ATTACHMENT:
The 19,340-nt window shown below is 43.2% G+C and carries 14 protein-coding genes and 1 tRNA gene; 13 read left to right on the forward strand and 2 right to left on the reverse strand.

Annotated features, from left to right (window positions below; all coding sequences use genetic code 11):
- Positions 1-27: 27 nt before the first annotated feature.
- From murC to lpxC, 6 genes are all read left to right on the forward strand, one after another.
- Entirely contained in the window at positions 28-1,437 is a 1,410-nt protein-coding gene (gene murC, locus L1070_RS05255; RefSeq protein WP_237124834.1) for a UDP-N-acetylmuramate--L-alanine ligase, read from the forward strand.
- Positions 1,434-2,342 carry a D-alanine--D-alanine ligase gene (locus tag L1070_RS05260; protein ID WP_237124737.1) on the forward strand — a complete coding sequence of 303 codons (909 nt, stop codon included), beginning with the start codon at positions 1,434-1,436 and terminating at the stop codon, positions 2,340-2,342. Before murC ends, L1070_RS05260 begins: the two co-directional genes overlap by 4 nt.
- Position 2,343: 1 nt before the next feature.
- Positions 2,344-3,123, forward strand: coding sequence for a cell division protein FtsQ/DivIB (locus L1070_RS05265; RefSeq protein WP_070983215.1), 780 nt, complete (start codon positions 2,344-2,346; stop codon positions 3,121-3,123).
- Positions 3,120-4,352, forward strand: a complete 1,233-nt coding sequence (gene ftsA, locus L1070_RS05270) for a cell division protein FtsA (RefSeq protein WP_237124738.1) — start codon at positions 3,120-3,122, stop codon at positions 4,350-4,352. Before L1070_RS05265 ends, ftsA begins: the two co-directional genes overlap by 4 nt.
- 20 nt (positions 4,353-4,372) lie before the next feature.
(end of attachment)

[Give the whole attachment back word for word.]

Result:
The 19,340-nt window shown below is 43.2% G+C and carries 14 protein-coding genes and 1 tRNA gene; 13 read left to right on the forward strand and 2 right to left on the reverse strand.

Annotated features, from left to right (window positions below; all coding sequences use genetic code 11):
- Positions 1-27: 27 nt before the first annotated feature.
- From murC to lpxC, 6 genes are all read left to right on the forward strand, one after another.
- Entirely contained in the window at positions 28-1,437 is a 1,410-nt protein-coding gene (gene murC, locus L1070_RS05255; RefSeq protein WP_237124834.1) for a UDP-N-acetylmuramate--L-alanine ligase, read from the forward strand.
- Positions 1,434-2,342 carry a D-alanine--D-alanine ligase gene (locus tag L1070_RS05260; protein ID WP_237124737.1) on the forward strand — a complete coding sequence of 303 codons (909 nt, stop codon included), beginning with the start codon at positions 1,434-1,436 and terminating at the stop codon, positions 2,340-2,342. Before murC ends, L1070_RS05260 begins: the two co-directional genes overlap by 4 nt.
- Position 2,343: 1 nt before the next feature.
- Positions 2,344-3,123, forward strand: coding sequence for a cell division protein FtsQ/DivIB (locus L1070_RS05265; RefSeq protein WP_070983215.1), 780 nt, complete (start codon positions 2,344-2,346; stop codon positions 3,121-3,123).
- Positions 3,120-4,352, forward strand: a complete 1,233-nt coding sequence (gene ftsA, locus L1070_RS05270) for a cell division protein FtsA (RefSeq protein WP_237124738.1) — start codon at positions 3,120-3,122, stop codon at positions 4,350-4,352. Before L1070_RS05265 ends, ftsA begins: the two co-directional genes overlap by 4 nt.
- 20 nt (positions 4,353-4,372) lie before the next feature.